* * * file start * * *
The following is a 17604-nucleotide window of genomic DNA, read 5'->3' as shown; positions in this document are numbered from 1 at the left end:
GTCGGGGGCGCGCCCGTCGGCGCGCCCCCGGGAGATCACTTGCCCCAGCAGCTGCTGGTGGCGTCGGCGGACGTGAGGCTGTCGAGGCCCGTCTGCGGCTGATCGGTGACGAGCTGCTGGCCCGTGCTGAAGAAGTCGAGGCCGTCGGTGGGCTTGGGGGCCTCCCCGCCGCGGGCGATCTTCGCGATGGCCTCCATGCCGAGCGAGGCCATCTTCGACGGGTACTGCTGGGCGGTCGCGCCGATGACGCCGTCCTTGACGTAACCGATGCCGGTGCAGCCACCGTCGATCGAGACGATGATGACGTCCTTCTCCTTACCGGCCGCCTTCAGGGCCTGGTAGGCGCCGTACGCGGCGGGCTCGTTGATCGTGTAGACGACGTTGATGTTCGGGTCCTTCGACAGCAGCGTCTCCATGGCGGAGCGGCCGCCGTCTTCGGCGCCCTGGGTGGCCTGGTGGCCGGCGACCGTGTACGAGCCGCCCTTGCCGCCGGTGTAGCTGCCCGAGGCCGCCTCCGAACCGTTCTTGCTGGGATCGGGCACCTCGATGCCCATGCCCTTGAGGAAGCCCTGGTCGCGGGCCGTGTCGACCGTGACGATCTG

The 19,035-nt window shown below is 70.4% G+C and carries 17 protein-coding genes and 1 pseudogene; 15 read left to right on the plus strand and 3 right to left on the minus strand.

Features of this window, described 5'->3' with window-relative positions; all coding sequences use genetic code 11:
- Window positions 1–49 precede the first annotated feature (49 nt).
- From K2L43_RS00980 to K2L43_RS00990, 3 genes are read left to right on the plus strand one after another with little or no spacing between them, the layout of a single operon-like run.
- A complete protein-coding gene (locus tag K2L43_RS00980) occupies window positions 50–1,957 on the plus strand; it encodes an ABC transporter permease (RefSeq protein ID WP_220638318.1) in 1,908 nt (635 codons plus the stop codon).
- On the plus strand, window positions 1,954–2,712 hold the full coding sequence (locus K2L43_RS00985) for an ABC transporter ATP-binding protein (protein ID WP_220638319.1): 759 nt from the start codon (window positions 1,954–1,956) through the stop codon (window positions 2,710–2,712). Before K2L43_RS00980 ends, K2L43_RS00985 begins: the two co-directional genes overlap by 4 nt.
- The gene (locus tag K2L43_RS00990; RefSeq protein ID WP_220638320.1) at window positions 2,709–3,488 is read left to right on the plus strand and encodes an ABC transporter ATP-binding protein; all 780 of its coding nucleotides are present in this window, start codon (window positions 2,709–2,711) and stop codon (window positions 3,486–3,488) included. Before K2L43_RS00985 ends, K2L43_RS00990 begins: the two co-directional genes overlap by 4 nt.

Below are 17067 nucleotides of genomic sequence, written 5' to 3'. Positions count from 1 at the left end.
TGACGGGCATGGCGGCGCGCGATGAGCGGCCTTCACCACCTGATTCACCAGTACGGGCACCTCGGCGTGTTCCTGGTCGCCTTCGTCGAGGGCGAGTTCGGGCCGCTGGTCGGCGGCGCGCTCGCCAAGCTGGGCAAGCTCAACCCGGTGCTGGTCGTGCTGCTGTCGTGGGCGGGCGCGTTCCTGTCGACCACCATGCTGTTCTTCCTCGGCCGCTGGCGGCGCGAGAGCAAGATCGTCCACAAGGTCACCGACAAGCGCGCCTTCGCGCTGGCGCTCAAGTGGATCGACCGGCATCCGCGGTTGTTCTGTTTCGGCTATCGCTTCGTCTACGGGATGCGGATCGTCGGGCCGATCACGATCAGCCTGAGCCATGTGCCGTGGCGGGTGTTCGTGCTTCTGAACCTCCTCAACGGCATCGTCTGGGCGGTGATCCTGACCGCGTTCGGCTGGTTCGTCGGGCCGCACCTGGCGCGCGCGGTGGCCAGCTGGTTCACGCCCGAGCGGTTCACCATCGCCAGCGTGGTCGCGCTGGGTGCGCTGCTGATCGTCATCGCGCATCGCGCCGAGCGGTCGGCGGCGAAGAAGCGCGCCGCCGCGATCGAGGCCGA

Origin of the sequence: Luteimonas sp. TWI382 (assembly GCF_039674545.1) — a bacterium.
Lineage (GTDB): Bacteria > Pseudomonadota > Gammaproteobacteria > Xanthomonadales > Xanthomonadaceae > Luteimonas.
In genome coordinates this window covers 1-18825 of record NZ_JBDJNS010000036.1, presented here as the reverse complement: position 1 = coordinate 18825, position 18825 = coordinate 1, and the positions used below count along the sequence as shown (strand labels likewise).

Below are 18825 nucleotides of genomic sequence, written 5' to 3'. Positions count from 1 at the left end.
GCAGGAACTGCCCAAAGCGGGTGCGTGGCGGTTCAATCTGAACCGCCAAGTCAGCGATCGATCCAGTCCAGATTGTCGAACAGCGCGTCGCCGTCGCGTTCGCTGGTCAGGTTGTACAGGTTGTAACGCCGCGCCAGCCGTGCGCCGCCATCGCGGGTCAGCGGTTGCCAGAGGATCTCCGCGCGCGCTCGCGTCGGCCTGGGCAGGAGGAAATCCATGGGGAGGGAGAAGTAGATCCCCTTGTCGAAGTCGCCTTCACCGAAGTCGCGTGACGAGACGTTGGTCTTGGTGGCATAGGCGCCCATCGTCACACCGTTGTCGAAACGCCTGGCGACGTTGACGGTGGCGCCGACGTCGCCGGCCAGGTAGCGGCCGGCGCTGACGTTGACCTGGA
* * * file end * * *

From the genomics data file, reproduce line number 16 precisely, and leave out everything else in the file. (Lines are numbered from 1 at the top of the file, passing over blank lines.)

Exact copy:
GCAGGAACTGCCCAAAGCGGGTGCGTGGCGGTTCAATCTGAACCGCCAAGTCAGCGATCGATCCAGTCCAGATTGTCGAACAGCGCGTCGCCGTCGCGTTCGCTGGTCAGGTTGTACAGGTTGTAACGCCGCGCCAGCCGTGCGCCGCCATCGCGGGTCAGCGGTTGCCAGAGGATCTCCGCGCGCGCTCGCGTCGGCCTGGGCAGGAGGAAATCCATGGGGAGGGAGAAGTAGATCCCCTTGTCGAAGTCGCCTTCACCGAAGTCGCGTGACGAGACGTTGGTCTTGGTGGCATAGGCGCCCATCGTCACACCGTTGTCGAAACGCCTGGCGACGTTGACGGTGGCGCCGACGTCGCCGGCCAGGTAGCGGCCGGCGCTGACGTTGACCTGGA